In case you are interested, Diane “Dee” Challis has been the Director/Producer of the Pageant since 1995 and makes all final decisions. Diane will allow cast members to be a part of the annual research committee, which is also very fun and educational. There is full-time, year-round staff that creates the costumes, headpieces and makeup. Some are re-used, but most are created new each year. The parts are assigned by the Casting Director. No one is guaranteed a part, and everyone must try out every year. They start by building the sets and then figure out the people that will best match the set. Cast members range anywhere from four years old to people well into their nineties. Anyone can try out. The casting call is generally three evenings in the first or second week of January. If you cannot make the casting call, you can call the casting office to make an appointment. (Image to below: Ray and Karen in “National Statuary Hall” at the 2015 Pageant of the Masters. Ray was King Kamehameha (far right) and Karen was Esther Hobart Morris (second from right).)
The most difficult year was the year Ray was cast as “Sasquatch” in a live action sequence on the hillside. He had to take off the costume before coming back into the casting area because he scared the small children! Karen’s most difficult year was when she volunteered to be a backstage runner and had to herd eight little kids into their costumes in the dark and get them to not talk and stand still.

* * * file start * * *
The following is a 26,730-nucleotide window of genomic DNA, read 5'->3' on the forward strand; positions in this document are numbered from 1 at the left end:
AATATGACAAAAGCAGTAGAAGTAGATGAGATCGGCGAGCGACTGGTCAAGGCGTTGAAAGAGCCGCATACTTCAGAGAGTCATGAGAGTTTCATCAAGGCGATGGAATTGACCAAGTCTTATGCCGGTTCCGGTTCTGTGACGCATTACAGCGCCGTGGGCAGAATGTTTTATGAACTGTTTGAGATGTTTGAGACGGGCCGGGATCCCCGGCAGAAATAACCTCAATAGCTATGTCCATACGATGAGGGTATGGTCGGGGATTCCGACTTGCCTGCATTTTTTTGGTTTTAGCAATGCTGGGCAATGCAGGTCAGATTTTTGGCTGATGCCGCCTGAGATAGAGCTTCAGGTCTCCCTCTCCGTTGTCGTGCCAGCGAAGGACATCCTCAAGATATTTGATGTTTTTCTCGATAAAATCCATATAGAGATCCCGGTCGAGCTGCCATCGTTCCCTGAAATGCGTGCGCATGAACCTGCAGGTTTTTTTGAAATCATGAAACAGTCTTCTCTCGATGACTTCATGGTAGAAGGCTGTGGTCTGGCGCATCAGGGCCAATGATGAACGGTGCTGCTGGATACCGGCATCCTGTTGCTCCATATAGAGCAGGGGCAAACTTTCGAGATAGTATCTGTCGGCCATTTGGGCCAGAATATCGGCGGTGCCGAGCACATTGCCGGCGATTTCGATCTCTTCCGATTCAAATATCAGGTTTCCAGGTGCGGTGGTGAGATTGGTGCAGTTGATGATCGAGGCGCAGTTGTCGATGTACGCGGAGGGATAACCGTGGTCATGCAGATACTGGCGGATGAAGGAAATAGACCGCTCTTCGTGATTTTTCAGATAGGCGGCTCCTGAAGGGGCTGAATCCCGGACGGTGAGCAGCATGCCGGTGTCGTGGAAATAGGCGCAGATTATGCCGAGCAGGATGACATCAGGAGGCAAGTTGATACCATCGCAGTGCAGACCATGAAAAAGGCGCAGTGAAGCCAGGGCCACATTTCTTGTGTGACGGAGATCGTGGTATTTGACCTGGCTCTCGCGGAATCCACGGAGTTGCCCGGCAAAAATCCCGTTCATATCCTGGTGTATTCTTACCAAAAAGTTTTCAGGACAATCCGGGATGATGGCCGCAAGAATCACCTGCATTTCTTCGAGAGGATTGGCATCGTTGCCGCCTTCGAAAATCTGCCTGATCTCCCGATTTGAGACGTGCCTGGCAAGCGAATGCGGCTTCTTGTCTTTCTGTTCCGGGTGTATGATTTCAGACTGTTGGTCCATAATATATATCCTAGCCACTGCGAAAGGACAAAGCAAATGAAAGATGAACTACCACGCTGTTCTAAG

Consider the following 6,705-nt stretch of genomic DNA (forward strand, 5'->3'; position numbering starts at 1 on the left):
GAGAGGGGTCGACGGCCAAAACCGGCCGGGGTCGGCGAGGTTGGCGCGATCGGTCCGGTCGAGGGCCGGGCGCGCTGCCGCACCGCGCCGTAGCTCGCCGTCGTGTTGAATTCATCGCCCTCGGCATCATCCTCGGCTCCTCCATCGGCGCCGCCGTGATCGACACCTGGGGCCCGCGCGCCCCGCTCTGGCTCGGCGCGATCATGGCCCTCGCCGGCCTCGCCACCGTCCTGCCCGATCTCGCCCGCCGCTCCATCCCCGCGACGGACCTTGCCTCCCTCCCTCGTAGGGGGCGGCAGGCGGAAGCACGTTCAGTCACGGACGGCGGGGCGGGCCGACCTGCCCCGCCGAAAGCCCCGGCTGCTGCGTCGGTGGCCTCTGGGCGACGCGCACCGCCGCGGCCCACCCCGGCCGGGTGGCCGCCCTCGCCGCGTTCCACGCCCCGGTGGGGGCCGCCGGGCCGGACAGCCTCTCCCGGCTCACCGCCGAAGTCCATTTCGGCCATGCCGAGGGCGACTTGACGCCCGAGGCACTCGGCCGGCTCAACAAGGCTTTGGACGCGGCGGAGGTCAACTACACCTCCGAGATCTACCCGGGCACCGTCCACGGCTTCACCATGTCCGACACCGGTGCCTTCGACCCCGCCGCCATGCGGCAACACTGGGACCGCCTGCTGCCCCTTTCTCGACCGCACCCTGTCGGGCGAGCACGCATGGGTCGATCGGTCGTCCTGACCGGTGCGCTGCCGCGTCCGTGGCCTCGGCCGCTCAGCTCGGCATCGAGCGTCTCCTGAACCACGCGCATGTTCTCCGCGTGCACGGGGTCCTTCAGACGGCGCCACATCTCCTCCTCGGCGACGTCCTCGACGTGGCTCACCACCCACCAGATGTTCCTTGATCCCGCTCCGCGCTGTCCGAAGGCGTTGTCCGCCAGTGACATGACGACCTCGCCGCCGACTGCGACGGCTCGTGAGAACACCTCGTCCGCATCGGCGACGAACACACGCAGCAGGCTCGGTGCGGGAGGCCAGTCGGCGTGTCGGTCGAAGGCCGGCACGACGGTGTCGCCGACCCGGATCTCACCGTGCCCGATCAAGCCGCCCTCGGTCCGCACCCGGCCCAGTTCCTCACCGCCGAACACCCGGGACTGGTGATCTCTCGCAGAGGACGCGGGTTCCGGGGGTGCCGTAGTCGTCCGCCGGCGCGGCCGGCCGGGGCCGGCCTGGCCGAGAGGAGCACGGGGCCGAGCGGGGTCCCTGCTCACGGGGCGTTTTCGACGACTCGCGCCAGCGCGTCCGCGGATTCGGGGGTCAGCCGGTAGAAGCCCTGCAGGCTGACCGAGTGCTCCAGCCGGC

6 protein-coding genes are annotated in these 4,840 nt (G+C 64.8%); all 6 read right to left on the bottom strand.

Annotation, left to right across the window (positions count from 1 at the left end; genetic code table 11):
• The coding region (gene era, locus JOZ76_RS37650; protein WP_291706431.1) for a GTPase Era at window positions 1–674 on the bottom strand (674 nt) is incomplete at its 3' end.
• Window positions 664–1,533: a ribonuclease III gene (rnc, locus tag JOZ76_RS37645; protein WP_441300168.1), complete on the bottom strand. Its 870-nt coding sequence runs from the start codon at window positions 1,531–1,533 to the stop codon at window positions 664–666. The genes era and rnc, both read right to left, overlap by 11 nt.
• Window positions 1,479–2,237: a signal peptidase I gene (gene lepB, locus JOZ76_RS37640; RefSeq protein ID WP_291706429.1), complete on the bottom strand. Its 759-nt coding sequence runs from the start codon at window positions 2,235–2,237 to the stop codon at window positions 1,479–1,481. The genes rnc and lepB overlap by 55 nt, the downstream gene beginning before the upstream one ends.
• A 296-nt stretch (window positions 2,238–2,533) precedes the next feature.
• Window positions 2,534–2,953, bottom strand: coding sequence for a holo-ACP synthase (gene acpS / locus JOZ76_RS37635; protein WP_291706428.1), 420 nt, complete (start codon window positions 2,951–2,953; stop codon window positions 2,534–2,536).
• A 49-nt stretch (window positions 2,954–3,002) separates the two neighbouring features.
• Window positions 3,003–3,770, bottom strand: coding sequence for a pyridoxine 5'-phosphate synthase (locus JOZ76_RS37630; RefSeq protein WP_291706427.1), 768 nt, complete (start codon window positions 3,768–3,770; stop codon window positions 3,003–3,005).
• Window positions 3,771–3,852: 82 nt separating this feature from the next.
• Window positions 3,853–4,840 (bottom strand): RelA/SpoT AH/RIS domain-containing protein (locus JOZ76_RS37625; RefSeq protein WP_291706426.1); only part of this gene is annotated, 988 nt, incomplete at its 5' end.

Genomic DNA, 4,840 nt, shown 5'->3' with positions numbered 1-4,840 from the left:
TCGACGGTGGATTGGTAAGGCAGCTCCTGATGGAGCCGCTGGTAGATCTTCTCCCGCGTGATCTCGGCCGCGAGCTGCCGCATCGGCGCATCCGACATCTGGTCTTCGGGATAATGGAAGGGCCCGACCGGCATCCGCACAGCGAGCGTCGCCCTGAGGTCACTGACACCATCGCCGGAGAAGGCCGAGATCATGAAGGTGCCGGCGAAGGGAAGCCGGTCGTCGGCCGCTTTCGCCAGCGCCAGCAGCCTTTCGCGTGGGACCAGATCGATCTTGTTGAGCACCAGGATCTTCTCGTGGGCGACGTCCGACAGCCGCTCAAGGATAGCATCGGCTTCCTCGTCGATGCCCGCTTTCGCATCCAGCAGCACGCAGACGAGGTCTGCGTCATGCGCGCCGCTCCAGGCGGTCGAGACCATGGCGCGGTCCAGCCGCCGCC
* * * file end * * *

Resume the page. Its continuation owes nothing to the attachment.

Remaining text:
They have never needed to take time off work to be a part of the Pageant. All rehearsals are on week nights at 7:00 pm, and summer performances are at 8:30 pm. They have had so many great memories as volunteers. “Once you’re cast, you very much become family. We’ve made friends for life, celebrated birthdays, graduations, weddings and even mourned the loss of many over the years. We feel very fortunate and grateful to be able to participate.”
Karen and Ray would encourage everyone to try out if you have an interest. “It’s a substantial time commitment in the months of July and August, but worth every minute when you get to be a part of a one of kind show. It’s a family atmosphere and once you’re in, you become a family member and you’ll want to return each year.”
For those of you that would like to attend this year’s Pageant of the Masters that will run July 7th to August 31st, look for Ray in a Duke Ellington Statue that will rotate next to the main stage and Karen in a sculpture titled “Apollo and the Nymphs”. While Ray and Karen have many favorites over the years, “The Last Supper” painting is traditionally done each year at the close of the show. Diane and I plan to attend this year so that we can see Ray and Karen perform first hand.
Thanks Karen and Ray for sharing your Pageant of the Masters experience with all of us!